There is no time to think. The man from the Taxi Booth is outside too and he commands me to get into the second car, as he shouts at the driver. Several men move towards me and take my rucksack. I realise they were kindly helping me get it into the boot of the small Suzuki car, and I let them, but if I had been a more suspicious person I could have assumed they were trying to rob me. I tend to trust people when travelling and this makes situations like this both easy and interesting, but if I wasn’t a trusting person I’m sure these situations would be stressful. In fact, I’m sure that a lot of westerners find places like Nepal and India quite awful.
Cars in Nepal are like old shoes – scuffed, battered and falling apart at the seams. My taxi is covered in dents, scratches and chips and so is every other car I glance at. It sways from side to side, more like a boat than a car, and I know this is a sign of dodgy suspension (not surprising considering how many potholes we there are).
This type of banger is ideal for the circumstances. It is the occasional new car – big, shiny and alien looking – that seem out of place. The buses are small minibuses with wide open doors and big roof racks. Each minibus has a young conductor who hangs off the side of the door, jumps out at each stop, shouts the name of the destination and pushes more people into what is already an impossibly crowded space.
The traffic is like a torrent and we plunge in, like a fish diving down a waterfall. At first sight the traffic looks like total mayhem – no traffic lights, no lanes, a constant noise of a hundred horns blaring at once, clouds of dust, motorbikes everywhere, people and cows wandering along the side without a care in the world. Will we get into town? How do the Nepalese navigate such chaos?
Many years ago I worked on a building site in Edinburgh. The boss was a gruff, bearded fellow called Grant Boutchard who told me about the traffic in Lebanon: “it’s not like the traffic here laddie! Nobody gives a hoot about what’s behind them. All their attention is focused on what’s in front.”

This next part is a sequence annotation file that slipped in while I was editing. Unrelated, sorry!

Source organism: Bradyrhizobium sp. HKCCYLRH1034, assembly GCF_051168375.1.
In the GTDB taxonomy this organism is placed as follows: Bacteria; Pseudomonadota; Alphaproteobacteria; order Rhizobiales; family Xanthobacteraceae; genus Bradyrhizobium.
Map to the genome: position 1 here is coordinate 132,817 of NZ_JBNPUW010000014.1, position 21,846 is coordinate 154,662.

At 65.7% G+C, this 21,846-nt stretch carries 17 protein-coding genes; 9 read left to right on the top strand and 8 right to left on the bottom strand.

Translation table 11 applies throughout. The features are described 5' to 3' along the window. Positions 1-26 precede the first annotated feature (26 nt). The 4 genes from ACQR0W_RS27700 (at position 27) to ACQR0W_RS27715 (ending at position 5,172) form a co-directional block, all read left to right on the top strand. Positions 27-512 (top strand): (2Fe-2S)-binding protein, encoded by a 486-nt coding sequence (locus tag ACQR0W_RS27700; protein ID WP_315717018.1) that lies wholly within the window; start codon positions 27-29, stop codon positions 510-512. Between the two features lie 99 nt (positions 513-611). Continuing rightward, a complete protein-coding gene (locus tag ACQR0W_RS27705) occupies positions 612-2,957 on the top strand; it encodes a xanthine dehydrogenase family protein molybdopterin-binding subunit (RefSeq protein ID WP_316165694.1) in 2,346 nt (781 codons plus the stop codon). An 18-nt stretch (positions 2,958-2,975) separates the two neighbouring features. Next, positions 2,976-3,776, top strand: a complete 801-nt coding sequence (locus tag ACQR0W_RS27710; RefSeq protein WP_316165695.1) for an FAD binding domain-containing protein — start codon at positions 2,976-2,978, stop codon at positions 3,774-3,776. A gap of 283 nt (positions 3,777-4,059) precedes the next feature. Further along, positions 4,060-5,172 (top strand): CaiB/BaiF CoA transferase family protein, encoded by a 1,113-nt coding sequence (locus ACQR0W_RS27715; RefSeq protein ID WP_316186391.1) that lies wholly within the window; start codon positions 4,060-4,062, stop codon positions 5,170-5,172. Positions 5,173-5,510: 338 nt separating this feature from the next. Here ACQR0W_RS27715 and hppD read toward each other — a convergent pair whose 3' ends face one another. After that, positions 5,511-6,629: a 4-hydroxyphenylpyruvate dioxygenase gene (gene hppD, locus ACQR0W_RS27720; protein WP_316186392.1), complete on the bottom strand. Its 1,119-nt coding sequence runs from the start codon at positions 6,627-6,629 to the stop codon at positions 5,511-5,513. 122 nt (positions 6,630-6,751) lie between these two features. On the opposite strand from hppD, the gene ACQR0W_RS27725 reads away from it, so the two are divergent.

Remembering these words helps me understand how the traffic works in Kathmandu. As I look out of the windows I realise there is a system to this oriental traffic chaos, there is method in the madness. Although there are no traffic lanes, no white lines, the one rule that brings a sort of order to things is the fact that everyone drives on the left. And within the flow of traffic I can see that fast motorbikes stray into the middle of the road, risking collision with oncoming traffic, in order to overtake, while the cars and buses and trucks and small motorbikes stay in the middle. It all moves rather slowly and there is a lot of dust and exhaust fumes. On the left hand side of the road is a kind of slow lane where vehicles stop, people walk and bicycles toddle along.
The main difference with western traffic systems is the fact that here, and I presume across the Middle East and South Asia, drivers don’t seem to indicate. They just pull over, change lanes or turn off. At first I can’t understand why cars don’t crash into each other constantly, but they don’t and I read somewhere that accidents are rare. How is this possible? The answer must be that everyone is looking ahead of them, ready to react to anyone changing direction. I don’t really understand how, but this traffic system does actually work, it is a mystery. As soon as I realise that I’m not going to die I start to appreciate it. Going through this traffic is like being in a video game.
Another first impression is the buildings of Kathmandu. When I was last here in 1987 there weren’t many new buildings; it seemed like an ancient place with wonderful old buildings. But modern capitalism has caught up with them and shoddy-looking, garish blocks have popped up everywhere. The impression is that anyone with a bit of cash can throw up whatever monstrosity they like; judging by the higgledy-piggledy mess of construction that I see, there is no planning permission required. Hopefully some of the ancient buildings in the old city centre have survived the earthquake and the developers.
Getting back to Kathmandu is a joy. I feel quite at home in this chaos and look forward to getting to know this mysterious city again.
Photo credit: detail of ancient Nepalese statue in Patan, Kathmandu, Nepal. Photo by Rupert Wolfe Murray